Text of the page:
Yates Stirling, Jr.
Rear Admiral, United States Navy
Wife Asks Permanent Alimony on Misconduct Charge
BALTIMORE, July 13, 1943 – Judge Eli Frank in the Federal Circuit Court said today that Mrs. Adelaide E. Stirling, wife of Rear Admiral Yates Stirling, retired, had filed suit for permanent alimony, charging her husband with misconduct with another woman.
The publication order signed by Judge Frank to serve notice of suit on the retired officer quoted Mrs. Stirling’s petition as saying her husband abandoned her early in 1935 “without just cause of provocation.”
The Stirling’s were married in Manila, P.I.
on December 12, 1903, and live at many naval posts. They have five
children, all over 21.
BALTIMORE, July 15, 1943 – H. L. Gardner, attorney for Rear Admiral Yates Stirling, U.S.N., retired, whose wife has filed suit in Baltimore to permanent alimony, said in a statement yesterday:
“Admiral Stirling denies all of the allegations
alleged to be contained in the complaint of Mrs. Stirling, particularly
with regard to the abandonment count and to the allegations of adultery.
With respect to the claim of desertion, there is in existence a separation
agreement entered into between Mrs. Stirling and the Admiral which specifically
provides for the maintenance of separate residences by either. At
the proper time and place, we intend to defend ourselves and to remove
any stain, potential or otherwise, on a long and distinguished public career.”
BALTIMORE, January 27, 1948 – Rear Admiral Yates Stirling, Jr., USN, retired, former Commandant of the Third Naval District, New York, and long a “stormy petrel” of the Navy, died today at his home. His age was 75. He had been ill for three months with a heart ailment.
Surviving are his widow, the former Adelaide Egbert; two sons, Captain Yates Stirling 3rd, USN, retired, of Norfolk, Virginia, and Lieutenant Commander Harry E. Stirling, USN; three daughters, the Misses Ellen and Adelaide Stirling of Baltimore and Mrs. William R. Ilk of Los Angeles; a sister, Mrs. Pembroke Thom of Baltimore, and a brother, Captain Archibald Stirling, USN, retired, of Newport, Rhode Island.
Burial will be in Arlington National Cemetery at 3 P.M. Thursday.
Admiral Stirling was a controversial figure while in the Navy because of his outspoken critical views on international affairs and naval policies and procedures.
Born in Vallejo, California, Admiral Stirling was graduated from the United States Naval Academy in 1892, twenty-nine years after his father, who also attained the rank of Rear Admiral. He served in the Spanish-American War in Cuban waters, in the Orient during the Philippine Insurrection, as a submarine commander during the World War, as commander of the Yangtze River Patrol and as Commandant of the Fourteenth Naval District in Honolulu in the Twenties, and as Commandant of both the Third Naval District and the Brooklyn Naval Yard in the Thirties.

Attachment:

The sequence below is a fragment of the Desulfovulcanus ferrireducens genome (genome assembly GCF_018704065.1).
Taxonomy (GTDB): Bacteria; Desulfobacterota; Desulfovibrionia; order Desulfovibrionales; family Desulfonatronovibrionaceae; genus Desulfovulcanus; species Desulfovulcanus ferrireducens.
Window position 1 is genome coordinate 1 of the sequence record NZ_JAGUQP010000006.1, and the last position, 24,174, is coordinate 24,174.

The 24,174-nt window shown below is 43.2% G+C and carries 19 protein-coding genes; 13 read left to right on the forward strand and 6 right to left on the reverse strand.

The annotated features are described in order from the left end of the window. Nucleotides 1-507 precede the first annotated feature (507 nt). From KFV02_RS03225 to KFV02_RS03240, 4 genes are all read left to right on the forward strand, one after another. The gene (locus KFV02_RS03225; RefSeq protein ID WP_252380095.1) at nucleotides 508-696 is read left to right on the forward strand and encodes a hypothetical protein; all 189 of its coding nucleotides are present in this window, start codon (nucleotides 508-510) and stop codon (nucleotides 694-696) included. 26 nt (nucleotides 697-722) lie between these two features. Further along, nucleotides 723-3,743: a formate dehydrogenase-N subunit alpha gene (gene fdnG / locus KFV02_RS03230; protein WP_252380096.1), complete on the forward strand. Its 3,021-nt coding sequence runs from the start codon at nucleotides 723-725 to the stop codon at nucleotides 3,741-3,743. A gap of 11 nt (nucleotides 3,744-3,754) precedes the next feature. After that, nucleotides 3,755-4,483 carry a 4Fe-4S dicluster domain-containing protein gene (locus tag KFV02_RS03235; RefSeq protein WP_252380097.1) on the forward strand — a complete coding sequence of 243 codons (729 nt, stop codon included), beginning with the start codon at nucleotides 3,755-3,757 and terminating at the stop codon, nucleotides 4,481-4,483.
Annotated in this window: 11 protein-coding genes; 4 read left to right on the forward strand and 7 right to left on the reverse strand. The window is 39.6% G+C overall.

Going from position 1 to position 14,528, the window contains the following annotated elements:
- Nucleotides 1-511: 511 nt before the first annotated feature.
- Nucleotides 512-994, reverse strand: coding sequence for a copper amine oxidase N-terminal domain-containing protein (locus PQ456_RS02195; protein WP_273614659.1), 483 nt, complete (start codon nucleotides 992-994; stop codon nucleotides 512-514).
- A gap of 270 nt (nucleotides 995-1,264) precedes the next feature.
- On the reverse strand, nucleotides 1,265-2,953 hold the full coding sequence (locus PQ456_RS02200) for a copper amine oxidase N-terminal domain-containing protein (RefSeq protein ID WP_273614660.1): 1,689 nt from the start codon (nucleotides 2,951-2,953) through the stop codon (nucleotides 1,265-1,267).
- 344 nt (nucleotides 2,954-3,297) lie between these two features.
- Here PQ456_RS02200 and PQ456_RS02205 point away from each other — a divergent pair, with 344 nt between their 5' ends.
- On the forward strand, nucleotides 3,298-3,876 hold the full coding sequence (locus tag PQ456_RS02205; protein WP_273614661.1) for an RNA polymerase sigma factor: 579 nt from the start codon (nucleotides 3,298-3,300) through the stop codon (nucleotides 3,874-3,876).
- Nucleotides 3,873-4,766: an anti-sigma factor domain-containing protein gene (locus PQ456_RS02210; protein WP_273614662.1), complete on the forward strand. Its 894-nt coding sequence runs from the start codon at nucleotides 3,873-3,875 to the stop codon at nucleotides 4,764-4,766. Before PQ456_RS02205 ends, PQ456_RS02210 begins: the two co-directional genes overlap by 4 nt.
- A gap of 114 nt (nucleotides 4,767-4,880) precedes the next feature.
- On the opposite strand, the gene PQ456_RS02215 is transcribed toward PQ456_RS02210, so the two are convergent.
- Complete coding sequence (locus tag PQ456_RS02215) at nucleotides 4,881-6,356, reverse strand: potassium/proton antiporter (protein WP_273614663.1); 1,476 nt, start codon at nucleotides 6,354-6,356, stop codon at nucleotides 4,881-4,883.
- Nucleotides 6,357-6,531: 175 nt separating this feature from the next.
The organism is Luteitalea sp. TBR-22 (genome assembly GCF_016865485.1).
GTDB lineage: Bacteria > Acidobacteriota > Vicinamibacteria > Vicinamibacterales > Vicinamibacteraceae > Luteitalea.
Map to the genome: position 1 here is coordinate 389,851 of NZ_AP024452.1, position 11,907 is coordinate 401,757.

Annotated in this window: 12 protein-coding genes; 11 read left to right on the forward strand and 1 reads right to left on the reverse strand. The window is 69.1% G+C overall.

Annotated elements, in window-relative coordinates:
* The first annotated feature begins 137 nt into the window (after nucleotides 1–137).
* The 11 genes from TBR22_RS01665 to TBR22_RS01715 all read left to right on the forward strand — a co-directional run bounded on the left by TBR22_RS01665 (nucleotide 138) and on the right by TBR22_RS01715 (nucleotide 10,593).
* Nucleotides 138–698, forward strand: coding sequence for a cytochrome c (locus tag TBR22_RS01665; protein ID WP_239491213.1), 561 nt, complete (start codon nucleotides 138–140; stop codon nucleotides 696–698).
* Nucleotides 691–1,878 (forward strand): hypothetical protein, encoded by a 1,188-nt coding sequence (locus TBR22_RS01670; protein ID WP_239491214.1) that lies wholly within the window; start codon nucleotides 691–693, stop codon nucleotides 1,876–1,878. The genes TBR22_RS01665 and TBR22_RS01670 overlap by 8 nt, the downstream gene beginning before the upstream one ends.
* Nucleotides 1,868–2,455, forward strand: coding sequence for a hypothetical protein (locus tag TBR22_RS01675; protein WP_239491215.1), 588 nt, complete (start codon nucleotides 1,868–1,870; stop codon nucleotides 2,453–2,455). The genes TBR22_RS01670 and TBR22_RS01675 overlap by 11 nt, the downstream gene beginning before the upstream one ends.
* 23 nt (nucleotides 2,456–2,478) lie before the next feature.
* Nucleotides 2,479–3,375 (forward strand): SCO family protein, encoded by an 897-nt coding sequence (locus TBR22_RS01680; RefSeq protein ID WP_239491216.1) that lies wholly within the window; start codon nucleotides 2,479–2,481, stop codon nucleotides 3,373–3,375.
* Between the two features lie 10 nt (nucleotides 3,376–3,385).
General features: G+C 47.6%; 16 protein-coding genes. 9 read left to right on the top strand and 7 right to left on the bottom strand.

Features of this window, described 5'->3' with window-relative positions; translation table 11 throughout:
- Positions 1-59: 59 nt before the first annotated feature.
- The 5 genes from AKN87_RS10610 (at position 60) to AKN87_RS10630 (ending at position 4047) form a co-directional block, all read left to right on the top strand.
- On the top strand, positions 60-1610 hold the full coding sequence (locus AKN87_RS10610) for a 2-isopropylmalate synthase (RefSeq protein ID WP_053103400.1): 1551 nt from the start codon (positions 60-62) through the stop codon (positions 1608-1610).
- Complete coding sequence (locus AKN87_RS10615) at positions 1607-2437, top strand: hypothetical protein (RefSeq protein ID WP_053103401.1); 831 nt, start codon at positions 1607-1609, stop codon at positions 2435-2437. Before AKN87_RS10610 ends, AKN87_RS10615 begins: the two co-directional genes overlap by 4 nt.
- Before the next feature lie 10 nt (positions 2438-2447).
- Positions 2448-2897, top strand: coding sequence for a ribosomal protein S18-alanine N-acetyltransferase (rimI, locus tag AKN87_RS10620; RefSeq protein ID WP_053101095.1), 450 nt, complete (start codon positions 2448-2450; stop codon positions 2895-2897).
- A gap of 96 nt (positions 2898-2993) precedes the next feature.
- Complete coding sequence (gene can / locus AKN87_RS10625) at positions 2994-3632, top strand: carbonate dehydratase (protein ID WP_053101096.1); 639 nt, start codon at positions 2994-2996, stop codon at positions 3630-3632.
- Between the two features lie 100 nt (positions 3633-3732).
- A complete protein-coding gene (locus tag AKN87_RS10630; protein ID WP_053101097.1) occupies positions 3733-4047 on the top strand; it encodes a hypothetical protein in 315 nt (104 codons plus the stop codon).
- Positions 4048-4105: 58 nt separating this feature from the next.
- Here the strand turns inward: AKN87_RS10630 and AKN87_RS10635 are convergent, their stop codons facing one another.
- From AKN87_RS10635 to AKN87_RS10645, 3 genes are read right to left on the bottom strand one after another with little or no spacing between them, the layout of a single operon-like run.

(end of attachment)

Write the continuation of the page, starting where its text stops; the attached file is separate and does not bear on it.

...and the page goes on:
While on active duty, he was a frequent contributor to newspapers of articles on Navy strategy and tactics, with particular emphasis on the relation of a strong Navy to foreign policy. His outspoken articles on the Soviet Union in 1935 lead to a controversy in which his ouster from the Navy was demanded by Pacific organizations and rejected by the Navy Department. One of his critiques, which was the immediate cause of the furor, appealed for a united front against communism and suggested the possibility of “a great crusade” against Bolshevism.
As the controversy grew, Secretary of the Navy Claude Swanson said that no disciplinary action would be taken, but that the Navy department considered it “improper for officers of the Navy to publish controversial comment on international issues which might be construed as offensive to foreign governments or their nationals.”
This was the last of his controversies while on active duty. He retired in 1936 at the statuary age of 64, but continued his critical articles on world affairs. He was an advocate of preparedness, a large Navy and the doctrine that offense is the best defense.
At one time in 1939, he urged the United States to get into the war first as the best way to defend American interests. Despite this seemingly belligerent approach to world problems, he was, like many top-ranking Army and Navy figures, an ardent opponent of war.
At the outbreak of the fighting in Europe, he again urged the United States to join the war. He continued to write newspaper articles and toured the country lecturing. When this country did enter the war, he became a military and naval critic for the United Press and his commentaries appeared in newspapers throughout the nation.
In 1933, he applied for a return to active duty, but Secretary of the Navy James V. Forrestal replied that there was no post available “suitable to your rank and attainments.”
“All my life I have been called a stormy petrel,” Admiral Stirling wrote in his autobiography “Sea Duty – The Memoirs of a Fighting Admiral,” published in 1939. “I have never hesitated to reveal what I considered should be brought to public attention, usually within the Navy, but often to a wider public,” he said. “I seem to see some benefits that have come to the Navy through those efforts. I have always believed that a naval man actually is disloyal to his country if he does not reveal acts that are doing harm to his service and show, if he can, how to remedy the fault. An efficient Navy cannot be run with ‘yes men’ only.”
The Admiral’s book ranged over the problems
of Navy life, from what he termed “viciousness caused by stagnation in
naval promotion” to the necessity for a General Staff for the Navy.
STIRLING, ADELAIDE EGBERT W/O YATES JR